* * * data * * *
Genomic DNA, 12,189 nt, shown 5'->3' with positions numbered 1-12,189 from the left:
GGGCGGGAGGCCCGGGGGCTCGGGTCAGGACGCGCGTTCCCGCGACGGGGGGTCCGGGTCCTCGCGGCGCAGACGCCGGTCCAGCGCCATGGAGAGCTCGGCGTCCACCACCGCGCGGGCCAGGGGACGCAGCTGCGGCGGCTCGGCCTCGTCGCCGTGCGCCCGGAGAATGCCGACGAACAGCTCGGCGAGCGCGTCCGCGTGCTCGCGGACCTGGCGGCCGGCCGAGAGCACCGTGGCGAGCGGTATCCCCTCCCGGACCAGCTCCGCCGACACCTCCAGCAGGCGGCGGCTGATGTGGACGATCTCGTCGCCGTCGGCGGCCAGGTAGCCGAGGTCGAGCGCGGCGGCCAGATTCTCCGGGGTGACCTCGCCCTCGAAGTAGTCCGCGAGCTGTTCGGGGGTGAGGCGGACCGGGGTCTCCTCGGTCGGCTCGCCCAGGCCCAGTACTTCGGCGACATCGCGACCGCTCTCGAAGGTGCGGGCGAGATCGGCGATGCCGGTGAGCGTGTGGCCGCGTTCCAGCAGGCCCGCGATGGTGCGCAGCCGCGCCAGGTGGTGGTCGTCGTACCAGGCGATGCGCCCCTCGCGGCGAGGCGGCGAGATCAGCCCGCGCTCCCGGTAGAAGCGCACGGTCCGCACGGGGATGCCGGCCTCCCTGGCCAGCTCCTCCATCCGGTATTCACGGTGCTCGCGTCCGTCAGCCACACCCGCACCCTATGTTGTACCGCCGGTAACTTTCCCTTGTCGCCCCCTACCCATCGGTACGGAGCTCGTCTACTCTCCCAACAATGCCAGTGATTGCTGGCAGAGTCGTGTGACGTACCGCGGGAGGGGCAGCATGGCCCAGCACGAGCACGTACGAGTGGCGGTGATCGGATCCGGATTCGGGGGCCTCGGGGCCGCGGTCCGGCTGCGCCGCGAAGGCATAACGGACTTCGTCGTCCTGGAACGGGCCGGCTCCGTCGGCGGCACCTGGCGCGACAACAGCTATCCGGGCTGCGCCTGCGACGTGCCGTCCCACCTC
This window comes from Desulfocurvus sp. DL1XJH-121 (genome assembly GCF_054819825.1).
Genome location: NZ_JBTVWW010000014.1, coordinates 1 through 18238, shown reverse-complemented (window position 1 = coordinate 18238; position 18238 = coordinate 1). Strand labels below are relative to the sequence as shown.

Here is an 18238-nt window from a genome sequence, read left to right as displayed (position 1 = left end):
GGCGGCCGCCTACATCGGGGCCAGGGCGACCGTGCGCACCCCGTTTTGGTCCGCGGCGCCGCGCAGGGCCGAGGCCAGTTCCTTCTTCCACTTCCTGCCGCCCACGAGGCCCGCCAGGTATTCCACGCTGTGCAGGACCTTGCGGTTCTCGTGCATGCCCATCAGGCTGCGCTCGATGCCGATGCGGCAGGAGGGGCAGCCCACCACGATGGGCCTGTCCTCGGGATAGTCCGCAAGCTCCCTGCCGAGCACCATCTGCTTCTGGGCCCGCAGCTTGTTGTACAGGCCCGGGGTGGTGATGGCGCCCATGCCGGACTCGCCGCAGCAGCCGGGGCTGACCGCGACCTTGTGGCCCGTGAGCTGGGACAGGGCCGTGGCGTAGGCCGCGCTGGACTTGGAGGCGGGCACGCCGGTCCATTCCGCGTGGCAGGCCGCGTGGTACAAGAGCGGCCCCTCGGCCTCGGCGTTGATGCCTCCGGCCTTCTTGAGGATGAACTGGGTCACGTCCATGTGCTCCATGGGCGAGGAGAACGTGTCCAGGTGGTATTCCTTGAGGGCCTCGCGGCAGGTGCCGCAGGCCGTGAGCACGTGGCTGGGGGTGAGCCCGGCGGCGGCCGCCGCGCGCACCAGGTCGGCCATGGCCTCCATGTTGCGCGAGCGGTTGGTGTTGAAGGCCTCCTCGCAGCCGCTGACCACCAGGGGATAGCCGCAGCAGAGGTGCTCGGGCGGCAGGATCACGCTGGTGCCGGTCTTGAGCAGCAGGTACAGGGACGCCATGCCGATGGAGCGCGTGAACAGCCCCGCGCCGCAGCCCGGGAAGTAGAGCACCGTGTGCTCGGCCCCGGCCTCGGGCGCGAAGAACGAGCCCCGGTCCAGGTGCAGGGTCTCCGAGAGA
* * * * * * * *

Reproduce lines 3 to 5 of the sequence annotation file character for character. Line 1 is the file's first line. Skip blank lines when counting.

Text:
This window comes from Desulfocurvus sp. DL1XJH-121 (genome assembly GCF_054819825.1).
Genome location: NZ_JBTVWW010000014.1, coordinates 1 through 18238, shown reverse-complemented (window position 1 = coordinate 18238; position 18238 = coordinate 1). Strand labels below are relative to the sequence as shown.

Here is an 18238-nt window from a genome sequence, read left to right as displayed (position 1 = left end):